Experience Clean Monday in Athens
A “Purifying” Feast for Body and Soul
Clean Monday, in Greek Kathara Deftera, is a national holiday and, weather permitting, is celebrated with outdoor excursions, picnics, family gatherings and the traditional custom of kite flying. Local Athenians head for the countryside, hills, mountains or parks for the day’s festivities which center around a traditional, mainly vegan, meal, with the exception of shellfish and mollusks that are permitted because they are considered “bloodless”. Clean Monday may be the official start of Lent, but there is no sacrifice. You may think that sounds a bit like an oxymoron; Lent is not meant to precede a feast – it kind of defeats the purpose most pious Christians would say. But as with so many other things, in Greece, we turn lent and fasting into a culinary extravaganza!
The “Holy” Trinity of Lagana, Tarama, and Halva
No Clean Monday table is complete without the trinity of Lagana, Tarama, and Halva. Lagana is an unleavened bread topped with sesame seeds and is very similar to the bread the Ancient Greeks used to eat called laganon. It is made traditionally from white flour, water, and olive oil. Although it was originally unleavened, most recipes today add a little yeast.
Taramasalata (fish roe salad) is a delicious savory spread made from fish roe (usually codfish), day-old bread, onions and olive oil. Authentic tarama should be off-white and not the artificially colored type sold in some supermarkets.
There are two types of heavenly halva that can be found on your table on this day, the store bought type made from tahini spread and sugar, or the homemade kind made with semolina, olive oil, honey or sugar, cinnamon, and cloves. Both are an extraordinarily delicious way to end your meal and are the perfect accompaniment to your coffee or tea.
Other popular foods served on this day are many types of shellfish, mollusks, risotto and vegetable dishes, and a multitude of fresh and colorful salads. Wine and raki, or tsipouro, a spirit similar to grappa, also flow freely on this sanctified day.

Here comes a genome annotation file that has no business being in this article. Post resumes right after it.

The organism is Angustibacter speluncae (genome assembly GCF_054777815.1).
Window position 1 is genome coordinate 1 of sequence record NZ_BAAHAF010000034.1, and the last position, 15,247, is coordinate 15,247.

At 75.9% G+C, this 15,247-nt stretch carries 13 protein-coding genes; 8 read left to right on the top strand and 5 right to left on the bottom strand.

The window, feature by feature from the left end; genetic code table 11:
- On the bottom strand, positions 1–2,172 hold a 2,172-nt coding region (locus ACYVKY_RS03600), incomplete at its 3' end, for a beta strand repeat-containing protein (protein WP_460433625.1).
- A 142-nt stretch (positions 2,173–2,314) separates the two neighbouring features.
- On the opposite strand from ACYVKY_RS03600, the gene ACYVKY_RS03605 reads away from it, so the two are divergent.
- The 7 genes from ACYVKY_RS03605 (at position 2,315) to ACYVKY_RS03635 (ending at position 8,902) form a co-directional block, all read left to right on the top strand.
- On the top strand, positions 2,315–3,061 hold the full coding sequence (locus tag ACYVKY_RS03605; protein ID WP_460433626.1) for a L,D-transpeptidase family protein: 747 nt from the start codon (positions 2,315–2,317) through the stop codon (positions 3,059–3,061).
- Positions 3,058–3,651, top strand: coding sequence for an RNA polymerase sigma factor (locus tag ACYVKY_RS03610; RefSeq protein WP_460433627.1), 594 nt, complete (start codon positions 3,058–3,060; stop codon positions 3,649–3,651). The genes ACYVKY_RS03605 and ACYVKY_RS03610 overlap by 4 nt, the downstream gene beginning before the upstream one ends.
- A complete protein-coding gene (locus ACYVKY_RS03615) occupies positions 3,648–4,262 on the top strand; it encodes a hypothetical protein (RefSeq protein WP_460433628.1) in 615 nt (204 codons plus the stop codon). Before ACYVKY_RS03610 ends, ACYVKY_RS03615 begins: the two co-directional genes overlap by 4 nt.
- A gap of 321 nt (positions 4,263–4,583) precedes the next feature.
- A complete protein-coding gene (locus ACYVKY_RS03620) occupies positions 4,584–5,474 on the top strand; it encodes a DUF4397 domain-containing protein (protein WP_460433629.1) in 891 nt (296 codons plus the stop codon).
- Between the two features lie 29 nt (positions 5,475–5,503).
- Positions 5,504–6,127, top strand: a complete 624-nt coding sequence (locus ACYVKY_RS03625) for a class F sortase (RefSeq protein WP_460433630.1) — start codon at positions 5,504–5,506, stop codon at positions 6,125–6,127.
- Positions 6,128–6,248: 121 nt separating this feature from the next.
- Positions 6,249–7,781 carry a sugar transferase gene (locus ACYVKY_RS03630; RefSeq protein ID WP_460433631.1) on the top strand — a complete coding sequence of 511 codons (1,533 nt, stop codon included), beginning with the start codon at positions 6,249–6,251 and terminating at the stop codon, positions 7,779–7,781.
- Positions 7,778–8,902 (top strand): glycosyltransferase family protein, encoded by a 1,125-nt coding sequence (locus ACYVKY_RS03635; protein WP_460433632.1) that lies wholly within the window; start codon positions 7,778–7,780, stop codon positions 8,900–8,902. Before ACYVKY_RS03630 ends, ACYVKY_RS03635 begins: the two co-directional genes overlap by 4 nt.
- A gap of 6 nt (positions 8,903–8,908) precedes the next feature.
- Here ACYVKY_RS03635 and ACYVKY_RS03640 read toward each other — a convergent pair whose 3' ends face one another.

Go Fly a Kite
The Greeks have thought of everything and have worked in another popular and fun tradition on Clean Monday to help you digest your Lenten meal; kite flying. This has become a firmly grounded customary practice and a great way to enjoy the approaching spring weather. There isn’t a child from Evros to Kasos that isn’t hoping for a windy day on Clean Monday to help their kites soar as high as possible and the spectacle of hundreds of colorful kites dancing in the bright Athenian sky is an uplifting sight. Some say the kite symbolizes the soul of the man that is meant to “fly” in heaven, others that flying kite assists in sending away sinful acts and prepares for purification. Either way, kite flying is an invigorating and fun activity for young and old alike.
The Herodion Advantage
Being a guest of the Herodion Hotel will give you even more added advantages during this time. Our convenient location puts you within walking distance of Philopappos Hill which is the most popular spot for kite flying and outdoor excursions. You are in the heart of cultural and historic Athens and the city’s finest museums, archaeological sites and most significant landmarks are literally at your feet. Make sure to check out the Herodion Muesem Discover Package and visit the renowned Acropolis Museum for free during your stay with us.
Guests will also enjoy homemade lagana bread with their breakfast on Clean Monday, complimentary halva with their coffee or tea and three traditional Lenten dishes from our specially designed Clean Monday menu at the Atrium Bistrot. And if you decide to take part in the time-honored tradition of kite flying, simply ask for a kite at the reception desk, because at Herodion, we want you to feel like you’re right at home.